Move NY Campaign Seeks Interviews

Attention: open in a new window. PDFPrintE-mail

From: Alex Matthiessen

nyc_taxi

 

The Move NY campaign (to modernize NY's regional transportation system) is producing a video for the campaign that will be posted on the campaign's website (launching in less than a month) and spread virally to the maximum extent possible. We have some good interviews but there are a few categories of commuter type we are missing so if you know any folks who fit one of the four descriptions below, please send us his/her contact info as soon as possible. This is their moment for 15 minutes of serious fame!

 

We are looking for interviewees for a video that would highlight the importance of New York's transportation system, spotlight the stress and underfunding the system is currently experiencing, and the need for a new plan for funding the updating and expansion of the system.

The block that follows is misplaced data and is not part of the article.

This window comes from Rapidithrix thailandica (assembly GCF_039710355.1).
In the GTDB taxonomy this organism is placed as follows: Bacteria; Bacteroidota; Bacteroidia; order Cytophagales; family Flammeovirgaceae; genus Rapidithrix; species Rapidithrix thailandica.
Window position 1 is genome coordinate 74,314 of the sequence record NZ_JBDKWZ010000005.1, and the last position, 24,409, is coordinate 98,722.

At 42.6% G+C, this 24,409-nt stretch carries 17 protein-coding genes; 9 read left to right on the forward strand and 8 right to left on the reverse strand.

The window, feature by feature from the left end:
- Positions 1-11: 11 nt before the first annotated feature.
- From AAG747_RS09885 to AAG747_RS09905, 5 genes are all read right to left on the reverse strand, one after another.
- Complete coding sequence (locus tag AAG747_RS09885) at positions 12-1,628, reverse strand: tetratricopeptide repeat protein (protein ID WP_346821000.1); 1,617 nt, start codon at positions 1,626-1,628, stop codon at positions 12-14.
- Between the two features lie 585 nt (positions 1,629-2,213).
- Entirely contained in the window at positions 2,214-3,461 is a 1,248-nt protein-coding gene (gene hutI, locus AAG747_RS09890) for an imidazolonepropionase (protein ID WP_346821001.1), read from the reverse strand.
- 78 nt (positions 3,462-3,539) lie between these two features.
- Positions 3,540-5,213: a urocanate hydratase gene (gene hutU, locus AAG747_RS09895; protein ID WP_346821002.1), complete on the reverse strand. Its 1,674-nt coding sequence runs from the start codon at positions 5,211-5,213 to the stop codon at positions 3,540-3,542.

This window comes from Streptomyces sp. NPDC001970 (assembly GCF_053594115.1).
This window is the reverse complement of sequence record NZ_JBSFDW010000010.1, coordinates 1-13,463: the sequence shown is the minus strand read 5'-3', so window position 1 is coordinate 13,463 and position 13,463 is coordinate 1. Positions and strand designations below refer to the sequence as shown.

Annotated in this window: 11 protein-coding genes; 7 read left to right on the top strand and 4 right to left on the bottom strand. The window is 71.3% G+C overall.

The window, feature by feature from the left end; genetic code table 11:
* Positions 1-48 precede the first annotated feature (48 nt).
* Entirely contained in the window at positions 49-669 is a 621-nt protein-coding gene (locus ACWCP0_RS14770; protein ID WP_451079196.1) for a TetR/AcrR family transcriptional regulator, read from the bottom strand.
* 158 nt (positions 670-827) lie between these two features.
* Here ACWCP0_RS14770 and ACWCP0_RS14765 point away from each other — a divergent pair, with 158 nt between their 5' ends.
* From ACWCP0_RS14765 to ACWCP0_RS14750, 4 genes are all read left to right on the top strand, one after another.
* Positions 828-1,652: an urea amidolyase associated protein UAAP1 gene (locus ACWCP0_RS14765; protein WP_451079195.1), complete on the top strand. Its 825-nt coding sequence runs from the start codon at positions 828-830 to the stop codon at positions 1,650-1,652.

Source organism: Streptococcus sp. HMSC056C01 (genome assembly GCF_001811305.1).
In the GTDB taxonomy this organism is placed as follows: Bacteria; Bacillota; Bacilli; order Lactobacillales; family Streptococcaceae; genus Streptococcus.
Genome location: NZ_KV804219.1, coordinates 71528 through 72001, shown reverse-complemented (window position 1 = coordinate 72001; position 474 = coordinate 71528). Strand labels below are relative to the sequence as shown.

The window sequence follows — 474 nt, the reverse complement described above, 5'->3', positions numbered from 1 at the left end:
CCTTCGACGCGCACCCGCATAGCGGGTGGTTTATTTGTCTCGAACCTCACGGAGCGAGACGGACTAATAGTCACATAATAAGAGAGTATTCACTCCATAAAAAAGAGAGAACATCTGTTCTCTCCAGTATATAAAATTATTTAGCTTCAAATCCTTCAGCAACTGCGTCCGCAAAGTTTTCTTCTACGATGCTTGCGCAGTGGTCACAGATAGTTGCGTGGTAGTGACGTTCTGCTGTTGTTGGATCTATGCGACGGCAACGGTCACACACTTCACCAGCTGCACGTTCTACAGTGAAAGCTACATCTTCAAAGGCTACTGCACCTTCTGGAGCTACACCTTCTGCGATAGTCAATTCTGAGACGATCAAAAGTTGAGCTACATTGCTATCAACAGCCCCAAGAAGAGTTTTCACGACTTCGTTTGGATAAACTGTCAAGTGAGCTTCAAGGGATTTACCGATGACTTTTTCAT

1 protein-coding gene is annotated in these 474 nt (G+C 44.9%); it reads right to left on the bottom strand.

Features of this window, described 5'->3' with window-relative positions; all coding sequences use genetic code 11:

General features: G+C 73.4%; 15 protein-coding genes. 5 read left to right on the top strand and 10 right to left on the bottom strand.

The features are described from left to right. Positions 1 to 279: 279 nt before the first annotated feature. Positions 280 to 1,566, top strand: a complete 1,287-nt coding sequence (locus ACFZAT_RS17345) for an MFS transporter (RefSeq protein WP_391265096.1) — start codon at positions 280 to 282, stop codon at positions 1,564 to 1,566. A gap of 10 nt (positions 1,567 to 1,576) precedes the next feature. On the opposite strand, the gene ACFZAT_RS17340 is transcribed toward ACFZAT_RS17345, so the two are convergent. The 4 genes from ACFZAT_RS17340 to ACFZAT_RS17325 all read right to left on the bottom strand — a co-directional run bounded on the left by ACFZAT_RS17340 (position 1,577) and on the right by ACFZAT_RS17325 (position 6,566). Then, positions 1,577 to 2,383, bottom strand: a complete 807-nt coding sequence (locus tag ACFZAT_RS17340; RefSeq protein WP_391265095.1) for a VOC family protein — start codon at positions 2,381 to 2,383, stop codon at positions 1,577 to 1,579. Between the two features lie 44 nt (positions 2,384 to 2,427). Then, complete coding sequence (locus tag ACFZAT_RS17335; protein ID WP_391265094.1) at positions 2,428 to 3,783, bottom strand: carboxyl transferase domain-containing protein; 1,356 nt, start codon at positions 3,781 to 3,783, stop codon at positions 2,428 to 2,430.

We are looking for individuals who can speak on camera about how their lives and commutes are affected by the current problems with the system.  Specifically, we are looking for the following "types":

- A commuter who regularly uses the Throg's Neck or Whitestone bridges who has no/few other options to travel between the Bronx and Queens, and is forced to pay increasingly high and unfair tolls. 
- A "(Wo)Man with A Van": a plumber, delivery guy, etc. who makes frequent trips into and out of the Manhattan Central Business District (south of 60th Street) and who would be able to testify to the increased revenues and numbers of trips s/he could make with if there was less traffic
- A taxi driver who could speak about the loss of revenue from sitting in traffic and how his business would be better if he could cruise through Manhattan easily, picking up and dropping off "fares" (passengers) faster.
- A Long Island Commuter: either (a) an LIRR commuter who could testify to the difficulty of accessing the CBD while the system was down after Sandy, or (b) a driver who could talk about how congested the roads and highways became after the storm because train riders were forced to drive.